Most importantly, the individual learning and peer sessions are complemented by interactive group sessions, focused squarely on applying Behavioral Science thinking to specific business challenges.  These Applied Sessions are moderated by our coaches, because we know that the primary value of instructors comes not from lecturing, but rather from answering questions – and helping people apply new concepts to their own initiatives.

 

Yet these fundamental changes were only a first step. That’s because our end goal is not simply to educate, but rather to create lasting changes in employee behavior.  For this to happen, we needed to view training/learning as the start of an ongoing process (of behavior change and habit formation), rather than as an isolated event.

 

And in fact, it is here that most companies fall short. A recent study revealed that, on average, companies spend 85% of their training budgets on specific learning activities – and a mere 5% on “post-event training.”  Thus, we aimed to correct this imbalance, by devoting comparable energy to behavioral strategies and tactics designed to instill new habits, including: 

  • Changes in the physical environment and “choice architecture” (to facilitate new behaviors)
  • Small timely interventions (“nudges”) to prompt/remind people to act differently
  • Process to reward and reinforce new processes, behaviors and ways of thinking/working

 

For example, we’ve found that simply making desired behaviors more visible (via public calendars, e-mail signatures, shared surveys/tracking, etc.) can significantly improve compliance.  

 

In a rapidly changing world, organizations need to continue investing in their people. But for their training investments to provide desired returns (and instill new behaviors), they will need to apply Behavioral Science insights about how people learn – and what helps them to change their habits.  Specifically, organizations will be well-served to:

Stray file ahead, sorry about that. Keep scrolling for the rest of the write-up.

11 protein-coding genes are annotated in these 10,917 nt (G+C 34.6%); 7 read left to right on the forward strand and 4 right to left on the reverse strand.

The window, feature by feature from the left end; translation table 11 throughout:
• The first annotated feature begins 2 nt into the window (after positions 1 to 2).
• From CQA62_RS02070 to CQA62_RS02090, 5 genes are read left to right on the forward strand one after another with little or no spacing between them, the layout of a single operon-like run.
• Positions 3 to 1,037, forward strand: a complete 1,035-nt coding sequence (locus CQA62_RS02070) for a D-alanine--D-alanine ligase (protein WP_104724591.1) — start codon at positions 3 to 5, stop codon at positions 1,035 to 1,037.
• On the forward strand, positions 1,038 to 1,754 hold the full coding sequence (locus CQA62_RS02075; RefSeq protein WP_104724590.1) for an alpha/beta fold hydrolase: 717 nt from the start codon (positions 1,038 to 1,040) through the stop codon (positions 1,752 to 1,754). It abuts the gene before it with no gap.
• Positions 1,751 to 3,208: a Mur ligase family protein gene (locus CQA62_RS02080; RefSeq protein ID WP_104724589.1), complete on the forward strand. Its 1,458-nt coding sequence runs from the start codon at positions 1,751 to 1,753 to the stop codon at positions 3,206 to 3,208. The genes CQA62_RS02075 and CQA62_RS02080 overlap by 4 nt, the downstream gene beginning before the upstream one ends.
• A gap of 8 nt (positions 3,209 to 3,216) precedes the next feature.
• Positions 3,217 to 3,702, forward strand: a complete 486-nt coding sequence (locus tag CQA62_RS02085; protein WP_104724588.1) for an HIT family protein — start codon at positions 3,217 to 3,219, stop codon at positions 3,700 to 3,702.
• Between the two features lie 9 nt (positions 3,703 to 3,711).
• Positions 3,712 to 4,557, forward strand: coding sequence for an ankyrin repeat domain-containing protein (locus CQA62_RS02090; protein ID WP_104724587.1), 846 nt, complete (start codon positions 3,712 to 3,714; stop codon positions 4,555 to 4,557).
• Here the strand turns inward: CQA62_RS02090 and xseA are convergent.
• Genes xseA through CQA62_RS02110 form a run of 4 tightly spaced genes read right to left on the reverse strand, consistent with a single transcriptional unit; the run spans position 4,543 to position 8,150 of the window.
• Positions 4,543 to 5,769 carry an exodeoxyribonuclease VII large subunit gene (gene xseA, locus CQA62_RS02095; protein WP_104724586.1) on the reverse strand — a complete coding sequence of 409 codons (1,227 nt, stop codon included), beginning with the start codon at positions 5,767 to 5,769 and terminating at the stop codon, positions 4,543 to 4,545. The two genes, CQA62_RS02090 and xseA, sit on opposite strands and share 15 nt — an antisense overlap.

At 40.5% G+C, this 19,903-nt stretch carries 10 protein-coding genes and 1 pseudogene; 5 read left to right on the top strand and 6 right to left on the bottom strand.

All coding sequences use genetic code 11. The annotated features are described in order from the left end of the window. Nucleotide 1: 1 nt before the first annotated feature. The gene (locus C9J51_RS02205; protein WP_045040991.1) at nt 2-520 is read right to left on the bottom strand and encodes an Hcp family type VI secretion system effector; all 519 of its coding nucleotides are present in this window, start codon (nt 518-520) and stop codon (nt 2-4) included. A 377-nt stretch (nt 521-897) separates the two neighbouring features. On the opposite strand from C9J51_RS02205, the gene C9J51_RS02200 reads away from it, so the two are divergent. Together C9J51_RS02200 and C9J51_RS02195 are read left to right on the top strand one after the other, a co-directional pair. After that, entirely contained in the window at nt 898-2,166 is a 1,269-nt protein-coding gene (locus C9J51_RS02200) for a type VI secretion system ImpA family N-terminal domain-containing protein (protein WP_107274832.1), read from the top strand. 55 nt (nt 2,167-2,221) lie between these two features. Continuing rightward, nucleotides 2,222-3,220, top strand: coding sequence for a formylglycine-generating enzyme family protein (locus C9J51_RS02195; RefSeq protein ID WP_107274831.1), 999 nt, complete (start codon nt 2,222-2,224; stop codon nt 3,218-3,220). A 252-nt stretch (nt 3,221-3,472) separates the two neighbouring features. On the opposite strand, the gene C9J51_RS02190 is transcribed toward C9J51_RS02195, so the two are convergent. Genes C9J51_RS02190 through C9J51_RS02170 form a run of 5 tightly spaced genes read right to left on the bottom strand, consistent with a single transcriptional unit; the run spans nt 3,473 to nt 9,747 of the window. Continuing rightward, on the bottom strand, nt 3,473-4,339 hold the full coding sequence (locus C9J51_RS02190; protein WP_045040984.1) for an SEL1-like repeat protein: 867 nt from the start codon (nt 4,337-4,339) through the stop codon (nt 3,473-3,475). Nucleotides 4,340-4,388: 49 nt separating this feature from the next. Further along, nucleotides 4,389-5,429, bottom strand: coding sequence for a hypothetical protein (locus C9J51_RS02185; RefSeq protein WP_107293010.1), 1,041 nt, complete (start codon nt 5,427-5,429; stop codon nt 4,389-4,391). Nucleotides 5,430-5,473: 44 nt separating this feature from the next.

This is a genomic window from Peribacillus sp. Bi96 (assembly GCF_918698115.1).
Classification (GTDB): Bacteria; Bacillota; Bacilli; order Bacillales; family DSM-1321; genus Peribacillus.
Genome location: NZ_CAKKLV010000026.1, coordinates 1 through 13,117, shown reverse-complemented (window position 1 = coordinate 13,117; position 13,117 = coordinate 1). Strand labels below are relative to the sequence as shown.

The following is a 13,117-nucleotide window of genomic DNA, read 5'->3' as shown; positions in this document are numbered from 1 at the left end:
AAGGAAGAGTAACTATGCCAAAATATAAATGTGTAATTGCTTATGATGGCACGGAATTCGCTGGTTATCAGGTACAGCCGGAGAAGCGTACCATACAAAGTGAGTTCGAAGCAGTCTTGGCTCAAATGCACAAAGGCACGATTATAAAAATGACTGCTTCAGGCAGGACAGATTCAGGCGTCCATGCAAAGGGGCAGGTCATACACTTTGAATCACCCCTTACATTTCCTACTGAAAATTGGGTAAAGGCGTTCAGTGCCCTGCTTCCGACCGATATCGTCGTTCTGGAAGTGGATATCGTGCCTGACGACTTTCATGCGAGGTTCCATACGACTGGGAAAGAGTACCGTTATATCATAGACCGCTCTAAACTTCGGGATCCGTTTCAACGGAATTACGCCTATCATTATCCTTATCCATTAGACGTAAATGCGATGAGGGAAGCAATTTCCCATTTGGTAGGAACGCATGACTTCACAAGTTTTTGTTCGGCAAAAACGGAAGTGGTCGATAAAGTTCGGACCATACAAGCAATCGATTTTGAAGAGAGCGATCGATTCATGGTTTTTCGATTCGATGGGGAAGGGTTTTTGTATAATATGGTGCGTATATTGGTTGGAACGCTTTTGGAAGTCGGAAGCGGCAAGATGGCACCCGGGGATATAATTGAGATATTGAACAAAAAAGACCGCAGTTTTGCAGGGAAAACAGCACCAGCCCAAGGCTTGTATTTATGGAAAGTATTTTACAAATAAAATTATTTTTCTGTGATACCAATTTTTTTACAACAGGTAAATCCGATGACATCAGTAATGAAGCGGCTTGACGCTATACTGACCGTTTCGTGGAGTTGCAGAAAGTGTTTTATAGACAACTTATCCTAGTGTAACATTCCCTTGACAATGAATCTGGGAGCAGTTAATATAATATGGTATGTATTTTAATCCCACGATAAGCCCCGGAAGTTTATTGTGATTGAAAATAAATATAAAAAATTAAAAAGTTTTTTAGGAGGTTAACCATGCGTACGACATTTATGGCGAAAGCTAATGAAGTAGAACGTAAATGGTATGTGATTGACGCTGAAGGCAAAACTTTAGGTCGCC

Re-think how efforts are evaluated – and more consistently emphasize, measure and reward the application of learning 

 

Re-visit traditional teaching models – and transition from Training towards Coaching

 

Re-allocate resources – from one-time training sessions toward ongoing “Nudges” to reinforce behavior change

 

In our particular case at BVA Nudge Unit, we’ve been applying this mindset – with its emphasis on behavior change – to help us instill and apply a new discipline across organizations. In other words, we’ve been applying Behavioral Science to teach Behavioral Science. Yet clearly, this approach can significantly improve training of all kinds, by increasing learning , retention and application. In our experience, we’ve found that applying Behavioral Science (to learning) is the key to helping organizations improve training, instill a new way of thinking – and overcome the Intent to Action gap.

Scott Young (scott.young@bva-group.com) is a Senior Vice President of the BVA Group and the BVA Nudge Unit.  He assumed these roles after 20 years leading Perception Research Services and later PRS IN VIVO, a Top-25 global shopper insights agency.  Scott is passionate about finding “win-win-win” opportunities (that benefit companies, consumers and society) – and in applying Behavioral Science to help individuals and organizations make better decisions and adopt healthier, more sustainable habits.   

Scott Young

BVA Nudge Unit